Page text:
William Thomson (later Lord Kelvin)

William Thomson (later Lord Kelvin) was arguably the most famous member of the department of Physics and Astronomy at the University of Glasgow. He was born on the 26 June 1824 in Belfast Ireland, and was part of a large family whose mother died when he was aged six. His father taught Kelvin and his brothers mathematics to a level beyond that of university courses of the time. Kelvin’s father accepted a post at the University of Glasgow in 1834. At the same time, Kelvin entered the University, aged 10, and had his first papers published at the ages of 16 and 17.

These papers contained an argument defending the work of Fourier (Fourier transforms), which at that time was being heavily criticized by British scientists. He showed that Fourier’s mathematics could be applied to other physical phenomena other than that of heat flow, where it was original applied. At the age of fifteen Kelvin wrote an essay which he called “An Essay on the Figure of Earth. ” Kelvin used this essay as a source and inspiration for ideas all of his life and won an award from the University.

In 1841 he entered the University of Cambridge, graduating with a B. A honors degree four years later. Kelvin then went on to Paris to carry out work in a laboratory in order to gain practical experience and competence in experimental work. At the age of only 22 Kelvin was elected to professor of physics (the ‘chair of natural philosophy’) as a result of a very well organized campaign run by his father, who was still a professor of mathematics. Kelvin remained at the University of Glasgow for the rest of his working life. He was a practical man, and on occasion during lectures on the conservation of momentum he would give a demonstration of this to his students.

At one end of the lecture room he would suspend a large block of wood like a pendulum and at the other he would have a gun. By firing the gun at the block of wood the bullet would become embedded in an unrealistic collision passing momentum to the combined block of wood and bullet. By measuring the amplitude of the oscillation, the momentum and speed of the bullet could be calculated. Needless to say, this experiment was eventually stopped for safety reasons, though no one was ever known to be injured. Kelvin first defined the absolute temperature scale in 1847, which was later named after him.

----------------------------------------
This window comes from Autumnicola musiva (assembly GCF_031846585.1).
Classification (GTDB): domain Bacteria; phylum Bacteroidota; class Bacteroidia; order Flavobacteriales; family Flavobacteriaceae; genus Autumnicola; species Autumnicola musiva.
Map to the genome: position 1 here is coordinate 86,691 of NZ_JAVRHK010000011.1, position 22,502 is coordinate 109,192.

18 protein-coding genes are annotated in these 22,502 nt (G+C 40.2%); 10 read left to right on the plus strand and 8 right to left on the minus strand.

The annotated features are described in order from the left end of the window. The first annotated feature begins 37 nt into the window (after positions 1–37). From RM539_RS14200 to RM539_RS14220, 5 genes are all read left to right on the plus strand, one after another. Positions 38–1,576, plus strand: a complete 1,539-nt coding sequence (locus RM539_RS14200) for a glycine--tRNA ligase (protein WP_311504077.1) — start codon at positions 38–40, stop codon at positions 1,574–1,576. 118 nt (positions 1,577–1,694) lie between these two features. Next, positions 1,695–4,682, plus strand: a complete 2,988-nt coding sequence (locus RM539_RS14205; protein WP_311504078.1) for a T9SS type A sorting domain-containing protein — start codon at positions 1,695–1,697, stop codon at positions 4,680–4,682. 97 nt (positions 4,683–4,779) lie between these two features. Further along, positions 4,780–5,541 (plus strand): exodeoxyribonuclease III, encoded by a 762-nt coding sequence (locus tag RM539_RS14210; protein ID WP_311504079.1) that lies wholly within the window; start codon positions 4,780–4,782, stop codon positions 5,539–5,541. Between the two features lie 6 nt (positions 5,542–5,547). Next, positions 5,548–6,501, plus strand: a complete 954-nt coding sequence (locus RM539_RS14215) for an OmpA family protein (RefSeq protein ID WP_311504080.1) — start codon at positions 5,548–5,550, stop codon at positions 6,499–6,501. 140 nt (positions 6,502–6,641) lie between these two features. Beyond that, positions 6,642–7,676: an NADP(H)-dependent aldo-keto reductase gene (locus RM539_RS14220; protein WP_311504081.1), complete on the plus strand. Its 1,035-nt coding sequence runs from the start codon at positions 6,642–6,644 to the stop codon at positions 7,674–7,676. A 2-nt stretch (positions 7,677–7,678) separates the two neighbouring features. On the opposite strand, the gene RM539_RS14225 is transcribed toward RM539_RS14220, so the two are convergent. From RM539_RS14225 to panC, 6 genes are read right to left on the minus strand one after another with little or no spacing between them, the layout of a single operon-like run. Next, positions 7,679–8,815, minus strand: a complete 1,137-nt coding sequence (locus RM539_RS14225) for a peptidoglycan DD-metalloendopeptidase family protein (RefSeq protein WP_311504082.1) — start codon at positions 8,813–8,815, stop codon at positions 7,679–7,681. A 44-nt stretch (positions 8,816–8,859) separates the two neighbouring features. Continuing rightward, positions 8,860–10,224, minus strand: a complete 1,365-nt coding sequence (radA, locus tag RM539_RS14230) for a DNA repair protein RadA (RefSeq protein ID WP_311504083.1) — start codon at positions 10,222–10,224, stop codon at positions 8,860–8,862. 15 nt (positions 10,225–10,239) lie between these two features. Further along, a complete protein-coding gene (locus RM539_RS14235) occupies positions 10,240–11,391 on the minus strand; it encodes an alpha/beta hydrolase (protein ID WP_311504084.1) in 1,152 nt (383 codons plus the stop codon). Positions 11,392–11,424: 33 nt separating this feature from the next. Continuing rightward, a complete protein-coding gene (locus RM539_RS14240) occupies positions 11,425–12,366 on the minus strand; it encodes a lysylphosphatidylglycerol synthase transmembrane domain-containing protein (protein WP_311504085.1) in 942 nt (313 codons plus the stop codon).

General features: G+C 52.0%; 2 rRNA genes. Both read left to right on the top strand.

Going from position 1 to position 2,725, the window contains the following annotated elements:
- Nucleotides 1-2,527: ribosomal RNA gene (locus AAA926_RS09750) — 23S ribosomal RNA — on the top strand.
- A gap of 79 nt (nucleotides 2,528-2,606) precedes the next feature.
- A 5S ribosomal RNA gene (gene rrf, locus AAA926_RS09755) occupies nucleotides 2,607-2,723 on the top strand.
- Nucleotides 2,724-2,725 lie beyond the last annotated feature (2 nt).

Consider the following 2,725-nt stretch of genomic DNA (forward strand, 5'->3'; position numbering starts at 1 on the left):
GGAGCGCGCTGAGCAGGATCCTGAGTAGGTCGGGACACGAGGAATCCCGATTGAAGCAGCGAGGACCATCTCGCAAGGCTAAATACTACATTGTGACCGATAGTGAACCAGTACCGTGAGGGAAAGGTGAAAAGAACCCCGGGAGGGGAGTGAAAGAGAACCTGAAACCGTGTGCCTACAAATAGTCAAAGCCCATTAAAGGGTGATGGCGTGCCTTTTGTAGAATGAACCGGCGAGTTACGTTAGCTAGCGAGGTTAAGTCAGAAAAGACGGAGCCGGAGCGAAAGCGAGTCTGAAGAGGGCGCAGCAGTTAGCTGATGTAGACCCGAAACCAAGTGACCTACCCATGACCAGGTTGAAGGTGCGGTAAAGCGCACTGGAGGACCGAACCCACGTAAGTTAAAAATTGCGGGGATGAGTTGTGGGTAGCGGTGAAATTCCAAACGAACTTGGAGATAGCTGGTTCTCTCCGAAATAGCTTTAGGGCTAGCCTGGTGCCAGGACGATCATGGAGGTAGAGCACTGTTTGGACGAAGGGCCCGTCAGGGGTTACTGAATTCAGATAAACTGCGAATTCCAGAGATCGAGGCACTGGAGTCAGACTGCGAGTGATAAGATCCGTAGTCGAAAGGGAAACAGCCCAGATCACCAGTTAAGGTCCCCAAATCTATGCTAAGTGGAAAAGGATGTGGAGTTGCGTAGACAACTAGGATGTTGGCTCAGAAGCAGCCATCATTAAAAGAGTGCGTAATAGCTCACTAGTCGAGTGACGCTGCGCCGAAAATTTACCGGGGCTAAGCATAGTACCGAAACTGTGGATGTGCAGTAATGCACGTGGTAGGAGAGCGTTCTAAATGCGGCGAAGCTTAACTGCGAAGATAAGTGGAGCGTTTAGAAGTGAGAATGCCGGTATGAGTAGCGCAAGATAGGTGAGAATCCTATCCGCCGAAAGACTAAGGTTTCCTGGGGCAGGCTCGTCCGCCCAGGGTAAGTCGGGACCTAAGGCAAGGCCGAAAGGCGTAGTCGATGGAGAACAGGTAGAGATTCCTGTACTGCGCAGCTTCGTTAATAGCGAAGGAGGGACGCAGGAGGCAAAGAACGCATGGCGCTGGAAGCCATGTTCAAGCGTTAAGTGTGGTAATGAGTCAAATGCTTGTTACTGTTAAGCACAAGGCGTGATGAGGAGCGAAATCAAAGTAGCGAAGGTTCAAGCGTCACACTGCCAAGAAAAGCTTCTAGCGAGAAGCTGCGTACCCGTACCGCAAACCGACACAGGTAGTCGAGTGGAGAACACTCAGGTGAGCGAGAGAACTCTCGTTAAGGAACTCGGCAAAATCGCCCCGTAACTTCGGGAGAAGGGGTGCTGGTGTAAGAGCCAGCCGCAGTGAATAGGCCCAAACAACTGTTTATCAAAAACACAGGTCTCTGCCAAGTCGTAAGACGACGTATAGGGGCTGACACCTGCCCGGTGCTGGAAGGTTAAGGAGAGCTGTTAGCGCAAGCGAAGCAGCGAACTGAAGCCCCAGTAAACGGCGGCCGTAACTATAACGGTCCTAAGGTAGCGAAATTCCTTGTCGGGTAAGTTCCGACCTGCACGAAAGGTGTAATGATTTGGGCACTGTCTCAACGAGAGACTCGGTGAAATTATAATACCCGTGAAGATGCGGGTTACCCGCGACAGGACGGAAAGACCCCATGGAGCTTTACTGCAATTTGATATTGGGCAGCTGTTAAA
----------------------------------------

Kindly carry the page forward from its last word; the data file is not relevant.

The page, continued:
In 1851 he published the paper, “On the Dynamical Theory of Heat”, and in the same year was elected to the Royal Society. This work contained his ideas and version of the second law of thermodynamics as well as recognition of James Joule’s idea of the mechanical equivalent of heat. This idea claimed that heat and motion were combined, an idea that is now taken as second nature – where there’s motion there’s heat and vice versa, in some form or another – but at that time when Joule first introduced it, interconvertability pretty much cut across the grain of scientific belief.

At the time heat was thought to have been a fluid of some kind. Kelvin also maintained an interest in the age of the sun and calculated values for it. The assumption was that the sun produced its radiant energy from the gravitational potential of matter falling into the sun, including meteorites and even planets. In collaboration with Hermann Von Helmholtz, he calculated and published in 1853 a value of 50 million years. What he did not know at the time was the effect of the- as-yet-undiscovered radioactivity. He also made inquiries into the age of the earth, calculating a maximum of 400 million years.

These calculations were based on the rate of cooling of a globe of matter after first solidification occurs i. e. after the earth was first formed. Basing his ideas on these conclusions, he became an opponent of Darwin’s theory of evolution. Darwin knew from calculations of geologists, which were based on the rate of sedimentation, and the thickness of sedimentary rocks, that the earth had to be hundreds of millions of years old and that life could have evolved slowly to adapt to its environment over this time.

Kelvin did not accept Darwin’s theory because he claimed that the temperature of the sun and earth approximately a million years ago would have been too great to have supported life. Kelvin started work in 1854 on the project of laying transatlantic cables, having been asked the question on how long it took for electrical signals to traverse long cables. His idea was that electrical current flow was analogous to that of heat flow and, by applying ideas on heat flow, helped in the problem of transmitting electrical signals over long distances.

Kelvin became chief technical consultant for a transatlantic cable laying company, and it was reported that he risked his life on many occasions while supervising the laying of cables. Kelvin invented the mirror galvanometer which he patented in 1858 as a long distance telegraph receiver, and with a few modifications it later became the most widely used receiver in underwater cable networks. Other inventions by Kelvin include the flexible wire conductor or ‘flex,’ a law which calculated how much a cable costs in respect of electrical losses and a gyrocompass among a host of others.

The transatlantic cable laying expeditions made Kelvin an extremely wealthy man. Queen Victoria knighted Kelvin in 1866 for his work. In 1889 he retired from the university after having been professor there for 53 years. In the year 1890 he became the president of the Royal Society and held that position until 1895. He was created Baron Kelvin of Largrs in 1892 and in 1902 received the Order of Merit. After a long and fruitful career, publishing over many papers and being granted numerous patents Kelvin died at his home on the 17th of December, 1907, in his estate close to Largrs, Scotland. He is buried at Westminster Abbey, London.


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